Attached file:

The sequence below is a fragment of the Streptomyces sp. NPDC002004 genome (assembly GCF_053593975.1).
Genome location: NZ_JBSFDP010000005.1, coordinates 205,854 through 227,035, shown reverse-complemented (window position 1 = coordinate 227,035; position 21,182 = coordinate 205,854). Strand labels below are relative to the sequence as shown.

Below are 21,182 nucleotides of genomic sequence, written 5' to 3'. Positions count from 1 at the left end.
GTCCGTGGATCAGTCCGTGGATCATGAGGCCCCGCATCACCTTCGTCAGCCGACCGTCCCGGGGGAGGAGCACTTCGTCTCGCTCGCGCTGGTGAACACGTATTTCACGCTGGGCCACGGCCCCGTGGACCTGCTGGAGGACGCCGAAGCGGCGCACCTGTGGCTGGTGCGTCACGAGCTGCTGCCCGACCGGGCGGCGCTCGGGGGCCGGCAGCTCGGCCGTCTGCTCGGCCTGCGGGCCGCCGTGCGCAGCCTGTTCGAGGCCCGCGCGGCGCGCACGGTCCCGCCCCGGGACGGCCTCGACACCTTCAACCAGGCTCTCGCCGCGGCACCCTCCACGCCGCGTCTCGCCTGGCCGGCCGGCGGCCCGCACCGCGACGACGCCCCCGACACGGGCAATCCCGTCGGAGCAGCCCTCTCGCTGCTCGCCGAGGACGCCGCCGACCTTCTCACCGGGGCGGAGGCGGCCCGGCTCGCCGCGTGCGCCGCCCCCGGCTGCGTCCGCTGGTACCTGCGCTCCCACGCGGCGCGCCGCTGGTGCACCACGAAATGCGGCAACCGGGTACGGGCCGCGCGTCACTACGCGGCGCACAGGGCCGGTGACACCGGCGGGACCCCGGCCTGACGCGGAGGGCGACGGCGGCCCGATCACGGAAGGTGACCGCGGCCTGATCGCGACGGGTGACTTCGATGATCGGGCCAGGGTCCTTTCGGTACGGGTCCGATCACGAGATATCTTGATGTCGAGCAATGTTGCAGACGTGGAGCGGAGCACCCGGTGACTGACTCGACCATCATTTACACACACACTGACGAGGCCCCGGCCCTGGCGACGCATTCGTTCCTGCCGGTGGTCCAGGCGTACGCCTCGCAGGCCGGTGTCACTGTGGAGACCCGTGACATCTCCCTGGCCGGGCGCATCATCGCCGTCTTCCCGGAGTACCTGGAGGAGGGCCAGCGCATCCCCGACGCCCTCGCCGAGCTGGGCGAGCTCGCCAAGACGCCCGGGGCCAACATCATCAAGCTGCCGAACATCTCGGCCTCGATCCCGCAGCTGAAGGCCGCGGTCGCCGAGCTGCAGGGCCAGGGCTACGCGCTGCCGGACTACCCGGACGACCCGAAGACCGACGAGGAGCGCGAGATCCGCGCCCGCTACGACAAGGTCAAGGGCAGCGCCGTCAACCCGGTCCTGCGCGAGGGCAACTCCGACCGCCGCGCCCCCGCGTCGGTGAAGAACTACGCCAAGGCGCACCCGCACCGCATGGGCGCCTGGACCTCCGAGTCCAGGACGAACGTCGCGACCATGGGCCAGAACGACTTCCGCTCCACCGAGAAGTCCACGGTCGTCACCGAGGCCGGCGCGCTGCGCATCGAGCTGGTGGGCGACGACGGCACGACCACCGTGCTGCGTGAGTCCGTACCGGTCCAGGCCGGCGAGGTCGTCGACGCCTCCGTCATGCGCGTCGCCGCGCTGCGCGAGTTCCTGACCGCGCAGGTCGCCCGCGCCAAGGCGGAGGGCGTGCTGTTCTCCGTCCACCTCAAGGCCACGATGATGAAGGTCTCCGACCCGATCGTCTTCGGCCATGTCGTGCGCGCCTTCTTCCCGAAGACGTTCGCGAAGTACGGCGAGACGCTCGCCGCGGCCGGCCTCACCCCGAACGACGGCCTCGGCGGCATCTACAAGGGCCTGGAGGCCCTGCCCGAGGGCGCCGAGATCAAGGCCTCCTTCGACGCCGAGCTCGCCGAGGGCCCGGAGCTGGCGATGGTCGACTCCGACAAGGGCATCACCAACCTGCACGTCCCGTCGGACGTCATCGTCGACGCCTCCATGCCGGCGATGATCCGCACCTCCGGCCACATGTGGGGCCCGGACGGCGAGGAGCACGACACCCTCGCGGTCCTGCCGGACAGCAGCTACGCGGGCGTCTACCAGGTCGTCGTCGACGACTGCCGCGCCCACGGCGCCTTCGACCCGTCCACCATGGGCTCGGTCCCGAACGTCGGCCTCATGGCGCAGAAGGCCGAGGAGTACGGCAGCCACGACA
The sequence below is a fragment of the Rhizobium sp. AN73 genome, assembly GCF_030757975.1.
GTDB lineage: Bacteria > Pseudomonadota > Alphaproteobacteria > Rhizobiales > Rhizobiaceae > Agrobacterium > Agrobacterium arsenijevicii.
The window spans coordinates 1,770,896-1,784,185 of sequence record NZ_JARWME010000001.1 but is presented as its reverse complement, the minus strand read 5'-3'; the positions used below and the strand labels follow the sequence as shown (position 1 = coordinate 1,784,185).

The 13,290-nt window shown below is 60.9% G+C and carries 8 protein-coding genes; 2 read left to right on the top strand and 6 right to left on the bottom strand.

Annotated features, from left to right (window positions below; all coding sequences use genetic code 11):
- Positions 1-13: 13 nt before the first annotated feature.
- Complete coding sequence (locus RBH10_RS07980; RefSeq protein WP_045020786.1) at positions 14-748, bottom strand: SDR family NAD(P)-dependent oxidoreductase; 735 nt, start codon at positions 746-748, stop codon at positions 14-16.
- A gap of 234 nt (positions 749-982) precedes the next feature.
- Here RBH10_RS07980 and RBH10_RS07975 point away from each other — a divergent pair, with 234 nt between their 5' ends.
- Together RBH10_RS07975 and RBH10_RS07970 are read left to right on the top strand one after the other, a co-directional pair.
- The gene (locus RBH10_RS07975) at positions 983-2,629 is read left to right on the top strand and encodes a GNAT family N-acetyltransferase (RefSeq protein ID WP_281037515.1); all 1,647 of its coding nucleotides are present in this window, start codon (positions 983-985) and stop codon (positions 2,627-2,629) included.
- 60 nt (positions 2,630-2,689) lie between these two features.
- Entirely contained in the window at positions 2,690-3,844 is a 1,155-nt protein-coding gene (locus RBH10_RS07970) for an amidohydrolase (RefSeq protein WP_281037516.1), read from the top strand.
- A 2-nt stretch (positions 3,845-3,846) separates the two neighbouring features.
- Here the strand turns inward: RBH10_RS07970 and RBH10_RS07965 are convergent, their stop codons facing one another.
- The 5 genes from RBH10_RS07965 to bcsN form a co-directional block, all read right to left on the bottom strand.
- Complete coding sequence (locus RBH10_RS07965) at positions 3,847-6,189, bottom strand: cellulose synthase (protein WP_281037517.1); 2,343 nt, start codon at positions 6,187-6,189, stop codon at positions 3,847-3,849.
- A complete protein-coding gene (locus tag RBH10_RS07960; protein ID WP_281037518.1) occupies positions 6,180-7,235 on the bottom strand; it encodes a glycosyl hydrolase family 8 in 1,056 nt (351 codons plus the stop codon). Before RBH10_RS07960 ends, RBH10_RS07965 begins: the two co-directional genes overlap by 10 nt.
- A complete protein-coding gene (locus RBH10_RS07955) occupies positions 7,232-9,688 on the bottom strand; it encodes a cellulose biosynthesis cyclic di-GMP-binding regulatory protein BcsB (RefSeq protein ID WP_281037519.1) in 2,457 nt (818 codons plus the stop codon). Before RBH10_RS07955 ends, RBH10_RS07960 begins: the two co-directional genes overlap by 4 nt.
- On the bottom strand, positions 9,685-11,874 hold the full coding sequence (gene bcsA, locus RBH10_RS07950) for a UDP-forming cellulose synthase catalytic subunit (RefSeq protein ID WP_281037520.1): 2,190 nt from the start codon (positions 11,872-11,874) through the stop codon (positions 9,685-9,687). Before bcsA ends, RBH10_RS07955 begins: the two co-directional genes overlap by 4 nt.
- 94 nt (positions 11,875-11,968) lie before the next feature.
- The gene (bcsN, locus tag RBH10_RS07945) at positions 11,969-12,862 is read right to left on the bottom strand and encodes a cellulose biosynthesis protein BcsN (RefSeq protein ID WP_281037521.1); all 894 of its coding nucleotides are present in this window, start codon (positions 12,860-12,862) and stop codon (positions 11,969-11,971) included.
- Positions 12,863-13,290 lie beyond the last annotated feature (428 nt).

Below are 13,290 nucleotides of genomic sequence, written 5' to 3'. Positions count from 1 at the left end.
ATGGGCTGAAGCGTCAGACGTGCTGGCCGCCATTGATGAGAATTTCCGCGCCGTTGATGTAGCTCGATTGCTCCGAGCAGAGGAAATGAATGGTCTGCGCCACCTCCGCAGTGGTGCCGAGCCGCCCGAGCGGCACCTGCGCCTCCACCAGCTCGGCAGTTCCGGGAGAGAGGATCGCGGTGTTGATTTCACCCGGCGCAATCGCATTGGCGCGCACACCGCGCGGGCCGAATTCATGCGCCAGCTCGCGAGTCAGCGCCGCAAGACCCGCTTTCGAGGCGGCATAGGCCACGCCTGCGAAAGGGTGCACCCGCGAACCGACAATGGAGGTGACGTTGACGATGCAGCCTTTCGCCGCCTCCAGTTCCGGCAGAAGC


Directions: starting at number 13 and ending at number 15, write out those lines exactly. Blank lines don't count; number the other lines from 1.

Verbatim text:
- Here RBH10_RS07980 and RBH10_RS07975 point away from each other — a divergent pair, with 234 nt between their 5' ends.
- Together RBH10_RS07975 and RBH10_RS07970 are read left to right on the top strand one after the other, a co-directional pair.
- The gene (locus RBH10_RS07975) at positions 983-2,629 is read left to right on the top strand and encodes a GNAT family N-acetyltransferase (RefSeq protein ID WP_281037515.1); all 1,647 of its coding nucleotides are present in this window, start codon (positions 983-985) and stop codon (positions 2,627-2,629) included.